‘Gimme Shelter’ – the ancient Welsh origins of the pop-up house

Antonia Dewhurst recreates the legendary dwellings in miniature

Antonia Dewhurst’s show, Gimme Shelter, at the Ruthin Craft Centre reimagines the ancient Welsh folklore of the Tŷ Unnos, or ‘One Night House’, as a series of innovative micro-structures.

The tradition of Tŷ Unnos states that if a house could be built on common land between sunset and sunrise, and have smoke emerging from its chimney at dawn, then the house could be kept – along with the land enclosed by a hammer throw from its four quarters.

Building one-night houses arose in the 17th century and continued into the 19th century as a response to land enclosure laws and high taxation imposed by landowners. Families paid taxes based on the land they inhabited, so those with adult and married children faced additional tariffs on a second dwelling, even if it was on the same ground they farmed.

‘Long before the 17th century, there are Welsh legends of wagers between land owners and peasants, over what could be achieved in a night, and most follow a theme of the plucky underdog outwitting their greedy overlords,’ says Welsh folklore expert Dr Juliette Wood of Cardiff University.

She describes Tŷ Unnos as following a broader Welsh tradition of recalling and adapting ancient folklore to meet the needs of the time.

‘One surrounds a lord agreeing to grant the amount of land which could be encircled by a single ox hide, so the tenant cuts the hide extremely thinly and encompasses the whole farm, whereas another involves an entire village coming together to win a bet of how much land they could plough overnight.’

There are houses standing across Wales that can trace their origins to the ‘one-night house’ in local folklore. These may be properties that were originally built by squatters and constructed in a vernacular building tradition using locally available materials, such as The Ugly House (Tŷ Hyll) – a famous example in Snowdonia.

No completely ‘original’ Ty Unnos shack exists today, however, because they were converted to more solid stone structures as soon as they were able to.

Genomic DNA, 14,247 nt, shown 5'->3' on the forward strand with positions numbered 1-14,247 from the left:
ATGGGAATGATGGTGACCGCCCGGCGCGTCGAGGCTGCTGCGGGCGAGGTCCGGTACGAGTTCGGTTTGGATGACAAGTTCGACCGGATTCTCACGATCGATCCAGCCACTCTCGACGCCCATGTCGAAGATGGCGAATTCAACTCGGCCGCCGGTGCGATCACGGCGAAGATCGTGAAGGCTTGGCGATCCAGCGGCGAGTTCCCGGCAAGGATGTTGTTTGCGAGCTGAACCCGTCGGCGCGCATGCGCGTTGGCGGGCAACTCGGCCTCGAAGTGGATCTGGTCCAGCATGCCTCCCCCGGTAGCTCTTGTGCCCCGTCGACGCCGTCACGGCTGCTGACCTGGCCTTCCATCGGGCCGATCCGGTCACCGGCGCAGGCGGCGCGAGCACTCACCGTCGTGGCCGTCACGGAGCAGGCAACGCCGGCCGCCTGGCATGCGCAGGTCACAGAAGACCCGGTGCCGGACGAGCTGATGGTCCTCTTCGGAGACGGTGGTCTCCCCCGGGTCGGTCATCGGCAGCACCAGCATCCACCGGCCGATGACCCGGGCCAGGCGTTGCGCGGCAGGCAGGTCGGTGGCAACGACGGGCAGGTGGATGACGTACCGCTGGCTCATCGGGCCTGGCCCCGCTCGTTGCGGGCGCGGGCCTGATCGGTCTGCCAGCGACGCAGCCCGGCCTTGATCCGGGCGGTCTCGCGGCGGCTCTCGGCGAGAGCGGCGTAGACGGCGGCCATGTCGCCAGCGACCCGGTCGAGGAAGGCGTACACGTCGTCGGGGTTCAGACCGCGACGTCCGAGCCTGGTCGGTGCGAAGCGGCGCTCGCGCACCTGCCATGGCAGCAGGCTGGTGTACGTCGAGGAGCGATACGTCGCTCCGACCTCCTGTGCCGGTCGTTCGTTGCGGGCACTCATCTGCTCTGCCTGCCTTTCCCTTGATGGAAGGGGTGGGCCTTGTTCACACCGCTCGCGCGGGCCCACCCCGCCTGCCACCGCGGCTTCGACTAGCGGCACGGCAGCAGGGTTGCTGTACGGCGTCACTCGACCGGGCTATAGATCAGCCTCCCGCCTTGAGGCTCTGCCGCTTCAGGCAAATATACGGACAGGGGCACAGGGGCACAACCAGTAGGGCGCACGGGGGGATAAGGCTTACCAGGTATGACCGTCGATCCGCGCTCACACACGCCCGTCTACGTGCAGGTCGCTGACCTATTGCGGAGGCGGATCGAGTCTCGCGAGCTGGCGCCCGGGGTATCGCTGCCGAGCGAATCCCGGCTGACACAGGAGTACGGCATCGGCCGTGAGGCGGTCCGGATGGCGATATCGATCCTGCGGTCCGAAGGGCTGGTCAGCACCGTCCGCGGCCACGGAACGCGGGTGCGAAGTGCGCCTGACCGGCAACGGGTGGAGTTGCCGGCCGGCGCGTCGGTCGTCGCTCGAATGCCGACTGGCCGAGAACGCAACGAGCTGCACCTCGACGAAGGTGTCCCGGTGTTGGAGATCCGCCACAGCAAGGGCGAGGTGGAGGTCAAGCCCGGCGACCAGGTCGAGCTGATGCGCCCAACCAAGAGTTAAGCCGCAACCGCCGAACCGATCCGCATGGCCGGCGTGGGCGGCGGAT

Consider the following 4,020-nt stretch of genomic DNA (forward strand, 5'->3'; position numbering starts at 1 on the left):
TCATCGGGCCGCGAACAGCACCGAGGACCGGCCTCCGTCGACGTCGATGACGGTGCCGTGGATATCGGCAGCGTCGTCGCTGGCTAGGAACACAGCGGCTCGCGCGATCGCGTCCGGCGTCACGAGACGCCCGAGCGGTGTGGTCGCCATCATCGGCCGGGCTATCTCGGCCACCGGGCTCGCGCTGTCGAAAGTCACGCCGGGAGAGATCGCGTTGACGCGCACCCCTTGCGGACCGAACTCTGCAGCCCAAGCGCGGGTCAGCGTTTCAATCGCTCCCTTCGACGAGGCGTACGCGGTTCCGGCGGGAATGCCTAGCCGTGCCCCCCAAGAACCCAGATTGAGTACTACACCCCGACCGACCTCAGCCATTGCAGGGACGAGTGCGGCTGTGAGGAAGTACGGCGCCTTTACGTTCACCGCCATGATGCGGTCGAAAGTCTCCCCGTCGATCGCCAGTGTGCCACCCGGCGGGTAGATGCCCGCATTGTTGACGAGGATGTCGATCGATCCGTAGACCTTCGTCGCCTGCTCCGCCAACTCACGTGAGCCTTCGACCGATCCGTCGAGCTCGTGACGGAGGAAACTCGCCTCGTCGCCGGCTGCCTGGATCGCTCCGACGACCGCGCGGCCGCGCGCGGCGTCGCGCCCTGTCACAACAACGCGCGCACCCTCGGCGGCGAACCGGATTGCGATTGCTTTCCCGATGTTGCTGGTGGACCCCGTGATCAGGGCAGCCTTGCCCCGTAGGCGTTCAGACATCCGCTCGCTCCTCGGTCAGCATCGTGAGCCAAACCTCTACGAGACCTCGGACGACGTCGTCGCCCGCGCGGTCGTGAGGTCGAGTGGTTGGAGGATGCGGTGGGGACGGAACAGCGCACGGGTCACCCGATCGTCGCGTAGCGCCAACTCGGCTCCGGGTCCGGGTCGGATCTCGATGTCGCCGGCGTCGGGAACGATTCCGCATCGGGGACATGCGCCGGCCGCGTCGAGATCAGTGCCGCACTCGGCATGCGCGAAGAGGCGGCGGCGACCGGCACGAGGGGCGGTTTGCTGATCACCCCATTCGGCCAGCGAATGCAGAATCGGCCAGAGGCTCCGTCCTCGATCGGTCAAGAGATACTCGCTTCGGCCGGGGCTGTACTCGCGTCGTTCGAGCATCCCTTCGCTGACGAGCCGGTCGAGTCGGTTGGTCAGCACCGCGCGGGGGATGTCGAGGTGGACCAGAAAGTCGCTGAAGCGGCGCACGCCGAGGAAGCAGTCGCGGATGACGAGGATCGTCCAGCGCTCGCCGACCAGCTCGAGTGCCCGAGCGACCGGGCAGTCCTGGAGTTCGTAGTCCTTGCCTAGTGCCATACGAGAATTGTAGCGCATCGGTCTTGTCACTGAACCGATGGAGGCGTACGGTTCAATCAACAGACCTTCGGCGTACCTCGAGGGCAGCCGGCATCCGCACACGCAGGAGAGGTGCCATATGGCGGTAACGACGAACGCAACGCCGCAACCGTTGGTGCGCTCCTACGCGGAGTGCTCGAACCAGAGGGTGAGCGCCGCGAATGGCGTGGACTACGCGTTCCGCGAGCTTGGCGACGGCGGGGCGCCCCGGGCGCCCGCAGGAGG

Ty Hyll, aka The Ugly House. Photography: Rude Health

In modern times, the Tŷ Unnos concept has been used as an inspiration for low-cost modular housing systems utilising local materials. At a crisis point where rising house prices in rural Wales are once again causing difficulties for young people hoping to remain in their home villages amongst their families, there’s renewed interest in ideas like Tŷ Unnos.

‘To me each is a little poem about existence, architecture as a metaphor for the human condition’, says Dewhurst.

Dewhurt’s micro-huts are built from digital photographs and (in the spirit of their predecessors) found materials. They’re also infused with Dewhurt’s real-life experience: on the night of 19-20 July 2012, the artist built a Tŷ Unnos in the park in Newtown for Oriel Davies Gallery in rural Powys.

‘Gimme Shelter’ is at Ruthin Craft Centre, Ruthin in Denbighshire, until 16 April 2023

Photography: Antonia Dewhurst/ Ruthin Crafts Centre
Photography: Antonia Dewhurst/ Ruthin Crafts Centre
Photography: Antonia Dewhurst/ Ruthin Crafts Centre

Read next: Ma Yansong turns an abandoned market into an ephemeral lighthouse

Chatsworth House puts furniture in dialogue across the centuries at ‘Mirror Mirror’



Share Tweet